Within a patient’s genome lies crucial information about their health, risk of certain diseases, and drug response. If we could uncover these insights in a meaningful way, it could pave the way towards better disease diagnoses and truly personalised treatment.
This is why the field of genomics is fast growing all over the world, from the United Kingdom to Singapore. Here, the goal is to get ahead of various rare diseases and cancers by creating preventive treatments based on a patient’s genetic makeup.
There is an exciting opportunity for nurses to upskill to become ‘genetic counsellors’, particularly as they make up the largest segment of the global health workforce. In Hong Kong, early efforts to introduce genomics into the nursing practice are promising.
Decoding the secrets of genes
Genomic education in nursing is becoming increasingly important, as it helps nurses to understand if diseases such as cancer are gene-related or due to lifestyle factors, explains Susanna Lee, Associate Professor (Nursing Practice) at the LKS Faculty of Medicine at the University of Hong Kong. “After they are born, is there anything that can change or avoid it, or is this unavoidable?” she tells Hospital Insights Asia on the sidelines of Hospital Management Asia last year.
This new understanding shapes how nurses treat their patients, introducing medication and lifestyle interventions where necessary. “After the diagnosis, you should know how to deal with this,” Assoc Prof Lee continues.
She is particularly interested in conducting a study into the role of genetics in obesity. “If it is gene-related, after birth, is the patient ‘born to be fat’? But if the patient exercises and everything, can we reverse the condition a little bit, or a lot?” Assoc Prof Lee goes on to say.
In January 2019, the Hong Kong government announced the Hong Kong Genome Project, which would sequence the whole genomes of 20,000 people. It has set aside HK$682 million or US$87 million for this initiative, which aims to improve cancer treatment and diagnosis of rare diseases.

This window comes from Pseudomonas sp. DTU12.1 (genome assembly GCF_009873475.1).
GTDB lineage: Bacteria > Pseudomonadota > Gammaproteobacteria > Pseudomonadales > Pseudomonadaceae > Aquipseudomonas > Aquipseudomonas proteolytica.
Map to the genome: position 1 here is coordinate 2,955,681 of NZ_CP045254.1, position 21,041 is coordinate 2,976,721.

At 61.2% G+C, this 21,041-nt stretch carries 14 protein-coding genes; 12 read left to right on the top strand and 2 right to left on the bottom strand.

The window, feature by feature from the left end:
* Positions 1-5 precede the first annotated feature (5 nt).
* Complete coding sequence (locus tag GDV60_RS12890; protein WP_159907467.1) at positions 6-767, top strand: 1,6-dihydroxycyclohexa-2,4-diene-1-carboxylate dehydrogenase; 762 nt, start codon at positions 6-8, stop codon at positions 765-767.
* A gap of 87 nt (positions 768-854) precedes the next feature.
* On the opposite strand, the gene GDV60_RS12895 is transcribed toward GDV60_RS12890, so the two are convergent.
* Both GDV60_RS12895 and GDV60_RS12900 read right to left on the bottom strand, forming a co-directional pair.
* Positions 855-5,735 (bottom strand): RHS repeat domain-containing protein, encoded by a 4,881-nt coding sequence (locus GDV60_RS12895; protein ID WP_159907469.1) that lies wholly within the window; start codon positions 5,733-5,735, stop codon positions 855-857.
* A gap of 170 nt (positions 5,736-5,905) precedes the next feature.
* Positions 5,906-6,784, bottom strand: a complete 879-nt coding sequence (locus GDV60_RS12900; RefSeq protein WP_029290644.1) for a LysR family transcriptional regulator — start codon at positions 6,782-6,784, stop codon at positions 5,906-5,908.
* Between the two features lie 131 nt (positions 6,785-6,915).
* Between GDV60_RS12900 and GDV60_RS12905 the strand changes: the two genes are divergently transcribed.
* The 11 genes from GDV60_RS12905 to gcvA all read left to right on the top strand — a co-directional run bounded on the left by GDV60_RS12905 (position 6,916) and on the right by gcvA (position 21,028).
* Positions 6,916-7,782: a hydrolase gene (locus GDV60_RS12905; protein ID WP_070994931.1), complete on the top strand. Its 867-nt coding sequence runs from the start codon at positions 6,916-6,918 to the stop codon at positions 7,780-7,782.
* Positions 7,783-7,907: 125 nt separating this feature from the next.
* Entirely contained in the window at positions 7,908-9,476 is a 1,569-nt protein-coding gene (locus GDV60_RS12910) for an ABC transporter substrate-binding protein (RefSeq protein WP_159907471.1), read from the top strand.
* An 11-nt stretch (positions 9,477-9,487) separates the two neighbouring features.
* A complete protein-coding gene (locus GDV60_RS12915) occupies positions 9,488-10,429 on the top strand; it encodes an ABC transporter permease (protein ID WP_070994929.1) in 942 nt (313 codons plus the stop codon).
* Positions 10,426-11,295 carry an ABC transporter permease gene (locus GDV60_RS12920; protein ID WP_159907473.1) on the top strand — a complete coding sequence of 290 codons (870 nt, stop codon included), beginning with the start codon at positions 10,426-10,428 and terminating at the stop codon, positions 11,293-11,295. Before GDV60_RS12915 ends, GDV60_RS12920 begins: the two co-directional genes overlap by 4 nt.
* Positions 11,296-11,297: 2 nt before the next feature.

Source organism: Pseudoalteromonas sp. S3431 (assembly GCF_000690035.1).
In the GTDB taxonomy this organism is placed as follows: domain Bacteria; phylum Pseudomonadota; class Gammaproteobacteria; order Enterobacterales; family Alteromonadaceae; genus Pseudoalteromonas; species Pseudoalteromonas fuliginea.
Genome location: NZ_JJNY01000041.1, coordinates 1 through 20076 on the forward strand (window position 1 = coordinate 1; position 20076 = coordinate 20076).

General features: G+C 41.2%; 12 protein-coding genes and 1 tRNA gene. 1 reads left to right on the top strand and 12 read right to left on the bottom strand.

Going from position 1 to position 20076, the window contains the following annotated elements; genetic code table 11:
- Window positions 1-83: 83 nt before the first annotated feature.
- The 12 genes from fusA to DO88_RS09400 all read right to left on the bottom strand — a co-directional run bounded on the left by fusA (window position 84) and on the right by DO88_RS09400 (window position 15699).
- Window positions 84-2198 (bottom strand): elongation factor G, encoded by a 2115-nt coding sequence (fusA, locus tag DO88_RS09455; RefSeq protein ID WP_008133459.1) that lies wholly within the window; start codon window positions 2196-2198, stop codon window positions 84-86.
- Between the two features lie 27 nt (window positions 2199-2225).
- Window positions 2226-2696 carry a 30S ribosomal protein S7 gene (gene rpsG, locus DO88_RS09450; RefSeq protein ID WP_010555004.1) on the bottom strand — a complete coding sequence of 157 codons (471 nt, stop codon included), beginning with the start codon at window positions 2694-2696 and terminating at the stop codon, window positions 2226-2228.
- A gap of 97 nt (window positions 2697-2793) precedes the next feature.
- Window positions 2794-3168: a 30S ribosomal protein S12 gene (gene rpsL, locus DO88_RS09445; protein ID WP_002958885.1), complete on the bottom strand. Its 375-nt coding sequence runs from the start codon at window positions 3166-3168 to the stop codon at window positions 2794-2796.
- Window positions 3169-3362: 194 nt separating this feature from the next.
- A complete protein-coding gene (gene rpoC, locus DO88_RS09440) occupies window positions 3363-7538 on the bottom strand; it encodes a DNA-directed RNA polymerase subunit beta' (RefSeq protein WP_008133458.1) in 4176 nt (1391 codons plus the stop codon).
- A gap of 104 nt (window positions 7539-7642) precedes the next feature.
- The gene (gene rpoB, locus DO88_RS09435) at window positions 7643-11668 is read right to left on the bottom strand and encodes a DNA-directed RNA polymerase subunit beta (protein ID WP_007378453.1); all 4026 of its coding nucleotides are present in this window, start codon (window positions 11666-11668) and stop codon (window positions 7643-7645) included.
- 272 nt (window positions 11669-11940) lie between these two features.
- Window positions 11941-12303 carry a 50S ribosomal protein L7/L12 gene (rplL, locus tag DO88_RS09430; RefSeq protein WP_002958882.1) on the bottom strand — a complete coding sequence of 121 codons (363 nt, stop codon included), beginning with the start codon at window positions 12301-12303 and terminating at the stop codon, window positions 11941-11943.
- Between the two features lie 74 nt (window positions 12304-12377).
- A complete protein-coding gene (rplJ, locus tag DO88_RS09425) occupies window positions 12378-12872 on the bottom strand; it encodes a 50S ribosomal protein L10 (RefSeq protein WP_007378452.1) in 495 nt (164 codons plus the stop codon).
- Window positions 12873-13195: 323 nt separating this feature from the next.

More precise treatment
But there is still more to be done to apply genomics at point of care. A paper that was published last year in International Nursing Review notes how “there are still many gaps in the translation of genomic medicine into clinical practice” in Hong Kong. There is also a shortage of nurses to contend with, the paper said.
To bridge this gap, the Chinese University of Hong Kong has introduced a two-year programme for genetic counsellors, according to the paper. Currently, it is designed to target obstetricians, paediatricians and laboratory professionals, in addition to nurses.
The Cancer Genetics Service at National Cancer Centre Singapore, for instance, has deployed genetic counsellors that play a big role in patient education, according Dr Joanne Ngeow, Head of the Cancer Genetics Service. These counsellors hold master’s degrees and cannot physically examine patients, but instead, help patients understand what genomics is, and support patient education in other ways. They can also advise where genetic testing is appropriate for a patient, and explain the test results to them.
“One issue with treating patients only after they have been diagnosed with cancer is that very often, it’s actually really difficult to achieve a cure,” Dr Ngeow said last year. Genomics helps clinicians and nurses become much more precise in treatment, she added.
Nurses as patient advocates
At the same time, nurses are evolving to become patient advocates as healthcare needs change. Many parts of Asia are rapidly ageing, and healthcare systems are struggling to fill the gaps in integrated care.
A senior citizen may see multiple doctors and providers for various chronic diseases, particularly with a shift to community care. Sometimes, crucial information may fall through the cracks, HKU’s Assoc Prof Lee says.
She believes that patient advocates can help elderly patients and their families navigate a complex healthcare system. In essence, nurses take on the role of case manager to help each patient with their individual care needs, she says.
“The nurse will be a very, very good advocate to be a coordinator, a facilitator, a referrer and link person so as to fill the service gap,” Assoc Prof Lee elaborates. “The role of nurses is expanding, and the proactive role is very important.”
As nurses take on more roles and responsibilities, training techniques are evolving too. Assoc Prof Lee leads interactive scenario-based courses, where trainee nurses learn critical thinking and reasoning skills – for instance, they work in groups to figure out how to stop medication errors from happening. “This type of interactive training or learning will be more effective, than to just tell them what to do,” Assoc Prof Lee adds.
The bottom line? Nurses are a necessary conduit between the patient and the healthcare provider. Armed with the right tools, knowledge and resources, they can be the key to better patient outcomes.